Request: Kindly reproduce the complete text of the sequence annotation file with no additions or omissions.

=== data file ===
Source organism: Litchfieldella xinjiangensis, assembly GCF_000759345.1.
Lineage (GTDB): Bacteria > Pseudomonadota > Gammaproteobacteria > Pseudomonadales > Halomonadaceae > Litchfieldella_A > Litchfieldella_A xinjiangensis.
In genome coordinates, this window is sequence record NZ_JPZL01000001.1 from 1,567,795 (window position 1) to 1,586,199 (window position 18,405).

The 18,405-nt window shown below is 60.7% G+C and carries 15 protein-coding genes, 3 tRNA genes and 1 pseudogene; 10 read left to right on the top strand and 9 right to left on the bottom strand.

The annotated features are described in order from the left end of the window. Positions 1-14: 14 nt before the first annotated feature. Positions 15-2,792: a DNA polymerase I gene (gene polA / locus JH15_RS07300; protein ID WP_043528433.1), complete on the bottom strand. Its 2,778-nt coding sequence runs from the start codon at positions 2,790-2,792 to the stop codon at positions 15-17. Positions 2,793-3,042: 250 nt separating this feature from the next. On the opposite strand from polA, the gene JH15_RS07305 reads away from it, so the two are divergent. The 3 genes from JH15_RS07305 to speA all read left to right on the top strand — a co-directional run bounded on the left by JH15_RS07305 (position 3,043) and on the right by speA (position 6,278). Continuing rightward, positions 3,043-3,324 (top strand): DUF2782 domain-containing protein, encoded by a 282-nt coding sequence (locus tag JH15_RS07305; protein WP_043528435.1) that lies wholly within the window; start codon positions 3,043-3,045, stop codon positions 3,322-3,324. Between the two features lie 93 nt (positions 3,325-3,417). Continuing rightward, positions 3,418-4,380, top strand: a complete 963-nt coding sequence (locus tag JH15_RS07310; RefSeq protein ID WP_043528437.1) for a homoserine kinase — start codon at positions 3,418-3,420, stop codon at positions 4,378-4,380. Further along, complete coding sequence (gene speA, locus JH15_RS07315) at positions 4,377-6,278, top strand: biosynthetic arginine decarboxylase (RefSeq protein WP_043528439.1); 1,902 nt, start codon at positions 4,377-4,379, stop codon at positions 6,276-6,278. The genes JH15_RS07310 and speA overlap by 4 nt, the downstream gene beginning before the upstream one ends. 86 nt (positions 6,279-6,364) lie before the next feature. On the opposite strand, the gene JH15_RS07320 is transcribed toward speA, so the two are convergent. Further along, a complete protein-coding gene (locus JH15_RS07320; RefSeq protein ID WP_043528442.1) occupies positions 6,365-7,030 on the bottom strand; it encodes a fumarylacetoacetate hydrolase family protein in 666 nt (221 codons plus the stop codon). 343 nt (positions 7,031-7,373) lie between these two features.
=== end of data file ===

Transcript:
Source organism: Litchfieldella xinjiangensis, assembly GCF_000759345.1.
Lineage (GTDB): Bacteria > Pseudomonadota > Gammaproteobacteria > Pseudomonadales > Halomonadaceae > Litchfieldella_A > Litchfieldella_A xinjiangensis.
In genome coordinates, this window is sequence record NZ_JPZL01000001.1 from 1,567,795 (window position 1) to 1,586,199 (window position 18,405).

The 18,405-nt window shown below is 60.7% G+C and carries 15 protein-coding genes, 3 tRNA genes and 1 pseudogene; 10 read left to right on the top strand and 9 right to left on the bottom strand.

The annotated features are described in order from the left end of the window. Positions 1-14: 14 nt before the first annotated feature. Positions 15-2,792: a DNA polymerase I gene (gene polA / locus JH15_RS07300; protein ID WP_043528433.1), complete on the bottom strand. Its 2,778-nt coding sequence runs from the start codon at positions 2,790-2,792 to the stop codon at positions 15-17. Positions 2,793-3,042: 250 nt separating this feature from the next. On the opposite strand from polA, the gene JH15_RS07305 reads away from it, so the two are divergent. The 3 genes from JH15_RS07305 to speA all read left to right on the top strand — a co-directional run bounded on the left by JH15_RS07305 (position 3,043) and on the right by speA (position 6,278). Continuing rightward, positions 3,043-3,324 (top strand): DUF2782 domain-containing protein, encoded by a 282-nt coding sequence (locus tag JH15_RS07305; protein WP_043528435.1) that lies wholly within the window; start codon positions 3,043-3,045, stop codon positions 3,322-3,324. Between the two features lie 93 nt (positions 3,325-3,417). Continuing rightward, positions 3,418-4,380, top strand: a complete 963-nt coding sequence (locus tag JH15_RS07310; RefSeq protein ID WP_043528437.1) for a homoserine kinase — start codon at positions 3,418-3,420, stop codon at positions 4,378-4,380. Further along, complete coding sequence (gene speA, locus JH15_RS07315) at positions 4,377-6,278, top strand: biosynthetic arginine decarboxylase (RefSeq protein WP_043528439.1); 1,902 nt, start codon at positions 4,377-4,379, stop codon at positions 6,276-6,278. The genes JH15_RS07310 and speA overlap by 4 nt, the downstream gene beginning before the upstream one ends. 86 nt (positions 6,279-6,364) lie before the next feature. On the opposite strand, the gene JH15_RS07320 is transcribed toward speA, so the two are convergent. Further along, a complete protein-coding gene (locus JH15_RS07320; RefSeq protein ID WP_043528442.1) occupies positions 6,365-7,030 on the bottom strand; it encodes a fumarylacetoacetate hydrolase family protein in 666 nt (221 codons plus the stop codon). 343 nt (positions 7,031-7,373) lie between these two features.